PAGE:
Told by an Idiot

Sophie and Jean are in costume. Jean is faking a heart attack and Sophie is helping her.
Jean St Clair, Sophie Woolley, Photo by Laura Granelli

I learned loads whilst working with Told by an Idiot’s Paul Hunter and Stephen Harper. And from the other eleven actors in the ensemble too. There were extra sessions with Lisa Hammond, Wardrobe Ensemble, Little Soldier and Rachel Bagshaw. I discovered I like playing with half masks. A lot.

We did three improvised Let Me Play the Lion Too performances at The Barbican, along with a panel discussion, due to be broadcast by Sky Arts next March, in a short film presented by Sally Philips.

Every day was fun, exciting, risky and inspiring.


More photos and information about the project here. 

Let Me Play the Lion Too

This is happening! I’m going to be working with 11 other performers in a Told by an Idiot production in February 2018 at the Barbican Pit Theatre.

Here’s the information…

Let Me Play The Lion Too

19 Feb, 2018 – 03 Mar, 2018

“an improvisational experiment

Let Me Play the Lion Too sees Told by an Idiot use our trademark working practices to tackle the lack of diversity on stage as part of the Sky Arts Art 50 initiative.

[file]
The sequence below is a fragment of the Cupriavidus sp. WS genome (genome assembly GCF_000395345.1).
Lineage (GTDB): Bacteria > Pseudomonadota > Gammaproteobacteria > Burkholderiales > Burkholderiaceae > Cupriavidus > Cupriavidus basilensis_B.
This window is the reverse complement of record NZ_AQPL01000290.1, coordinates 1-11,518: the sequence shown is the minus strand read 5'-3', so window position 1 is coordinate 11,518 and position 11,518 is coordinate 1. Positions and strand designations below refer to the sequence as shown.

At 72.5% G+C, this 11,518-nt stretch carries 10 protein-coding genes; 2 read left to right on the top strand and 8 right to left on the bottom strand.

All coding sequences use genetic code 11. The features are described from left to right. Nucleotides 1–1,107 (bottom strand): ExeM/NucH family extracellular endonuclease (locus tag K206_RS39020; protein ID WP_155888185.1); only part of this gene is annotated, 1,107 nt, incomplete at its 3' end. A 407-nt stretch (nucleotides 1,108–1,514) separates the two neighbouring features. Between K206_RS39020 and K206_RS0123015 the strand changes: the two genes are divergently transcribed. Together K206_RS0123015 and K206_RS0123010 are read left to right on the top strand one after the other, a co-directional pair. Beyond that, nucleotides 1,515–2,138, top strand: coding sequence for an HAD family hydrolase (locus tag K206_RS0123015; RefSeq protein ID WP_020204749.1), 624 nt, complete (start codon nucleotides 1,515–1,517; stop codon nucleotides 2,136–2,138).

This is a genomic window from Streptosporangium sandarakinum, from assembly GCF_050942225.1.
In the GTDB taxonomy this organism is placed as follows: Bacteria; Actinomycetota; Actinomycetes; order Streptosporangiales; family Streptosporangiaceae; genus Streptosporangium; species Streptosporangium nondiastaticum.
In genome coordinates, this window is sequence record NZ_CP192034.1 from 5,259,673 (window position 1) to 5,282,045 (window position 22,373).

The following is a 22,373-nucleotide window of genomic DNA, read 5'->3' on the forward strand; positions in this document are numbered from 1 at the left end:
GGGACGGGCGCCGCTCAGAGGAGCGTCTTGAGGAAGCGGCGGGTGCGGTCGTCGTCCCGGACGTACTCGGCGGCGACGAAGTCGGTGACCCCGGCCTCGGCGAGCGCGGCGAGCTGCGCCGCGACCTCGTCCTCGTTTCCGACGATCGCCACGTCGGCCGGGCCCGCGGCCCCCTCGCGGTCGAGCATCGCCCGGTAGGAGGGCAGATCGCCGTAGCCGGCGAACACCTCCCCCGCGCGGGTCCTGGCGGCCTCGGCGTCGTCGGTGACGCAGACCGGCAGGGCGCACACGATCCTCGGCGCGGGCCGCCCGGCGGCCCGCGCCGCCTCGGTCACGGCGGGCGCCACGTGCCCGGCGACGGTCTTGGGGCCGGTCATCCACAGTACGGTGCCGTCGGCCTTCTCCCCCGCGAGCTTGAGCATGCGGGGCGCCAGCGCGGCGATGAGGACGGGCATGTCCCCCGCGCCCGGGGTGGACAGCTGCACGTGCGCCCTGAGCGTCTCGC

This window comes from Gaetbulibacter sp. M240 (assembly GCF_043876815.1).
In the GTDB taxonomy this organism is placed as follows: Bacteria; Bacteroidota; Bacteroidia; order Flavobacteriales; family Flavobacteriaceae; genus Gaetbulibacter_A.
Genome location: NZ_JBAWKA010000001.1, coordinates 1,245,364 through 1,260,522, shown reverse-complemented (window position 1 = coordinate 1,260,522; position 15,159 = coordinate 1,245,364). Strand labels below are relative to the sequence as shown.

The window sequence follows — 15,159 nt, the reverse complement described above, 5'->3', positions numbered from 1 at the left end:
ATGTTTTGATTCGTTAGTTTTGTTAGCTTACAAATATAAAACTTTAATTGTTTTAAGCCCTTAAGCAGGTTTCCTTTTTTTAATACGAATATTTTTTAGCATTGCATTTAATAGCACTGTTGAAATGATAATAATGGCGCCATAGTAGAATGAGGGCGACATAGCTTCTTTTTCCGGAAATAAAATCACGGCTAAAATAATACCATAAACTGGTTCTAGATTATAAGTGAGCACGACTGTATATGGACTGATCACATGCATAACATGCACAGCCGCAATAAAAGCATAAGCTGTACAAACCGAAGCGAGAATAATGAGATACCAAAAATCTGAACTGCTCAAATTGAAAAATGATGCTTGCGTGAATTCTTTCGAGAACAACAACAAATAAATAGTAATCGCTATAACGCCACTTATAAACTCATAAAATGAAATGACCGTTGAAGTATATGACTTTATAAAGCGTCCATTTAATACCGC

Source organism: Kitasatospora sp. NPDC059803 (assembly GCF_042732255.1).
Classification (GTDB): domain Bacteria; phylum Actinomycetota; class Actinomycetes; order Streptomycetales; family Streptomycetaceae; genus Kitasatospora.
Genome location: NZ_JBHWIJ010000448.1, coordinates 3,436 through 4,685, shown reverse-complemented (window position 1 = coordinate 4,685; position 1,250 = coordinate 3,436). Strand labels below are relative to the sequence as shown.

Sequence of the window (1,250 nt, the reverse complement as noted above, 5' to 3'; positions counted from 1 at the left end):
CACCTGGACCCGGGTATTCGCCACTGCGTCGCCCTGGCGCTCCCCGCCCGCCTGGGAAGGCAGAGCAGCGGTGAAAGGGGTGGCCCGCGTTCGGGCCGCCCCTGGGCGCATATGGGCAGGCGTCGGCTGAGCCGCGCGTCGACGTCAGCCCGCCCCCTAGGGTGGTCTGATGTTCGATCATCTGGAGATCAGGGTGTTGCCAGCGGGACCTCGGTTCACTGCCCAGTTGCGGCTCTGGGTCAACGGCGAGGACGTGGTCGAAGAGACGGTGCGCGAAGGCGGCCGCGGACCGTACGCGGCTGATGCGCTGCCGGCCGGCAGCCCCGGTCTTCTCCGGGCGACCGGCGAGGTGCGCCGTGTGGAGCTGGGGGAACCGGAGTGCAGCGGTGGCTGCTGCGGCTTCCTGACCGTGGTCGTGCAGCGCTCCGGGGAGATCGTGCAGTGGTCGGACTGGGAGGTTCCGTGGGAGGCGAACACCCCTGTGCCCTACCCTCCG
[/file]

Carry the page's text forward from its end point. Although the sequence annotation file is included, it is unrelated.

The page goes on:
In an intensive two week residency in The Pit, a group of 12 performers, six of whom have a disability, work with us to devise new improvised evenings of anarchic spontaneity. The process enables artists to develop their theatre making skills, and to push their imaginations and creativity in new ways, whilst looking to affect change in the wider arts infrastructure.

Let Me Play The Lion Too is part of Sky Arts Art 50, a landmark project to commission 50 artworks that will explore what it means to be British in a post-Brexit Britain.

Art 50 is a partnership between Sky Arts, the Barbican, Sage Gateshead, BALTIC Centre for Contemporary Art and Storyvault Films.

‘In a new partnership with the Barbican we announce our unique project entitled ‘Let Me Play The Lion Too’. This will bring together twelve performers of exceptional promise, with an equal mix of those with a disability and those without. An intensive two week period of improvisation will empower them to take responsibility for their own creativity, and will culminate in evenings of anarchic spontaneity.’ Paul Hunter, Artistic Director of Told by an Idiot

Public performance at the Pit, Barbican Centre on 3rd March 2018. Booking details released soon.”


Protest Banner Art


black banner on balcony with white text with word feminism
My balcony protest banner art. Photo by Kashif Haque

I recently put this banner on my balcony in London E14. Liz, a campaigner from the Burnhill House campaign helped make it. This blog explains how it came about.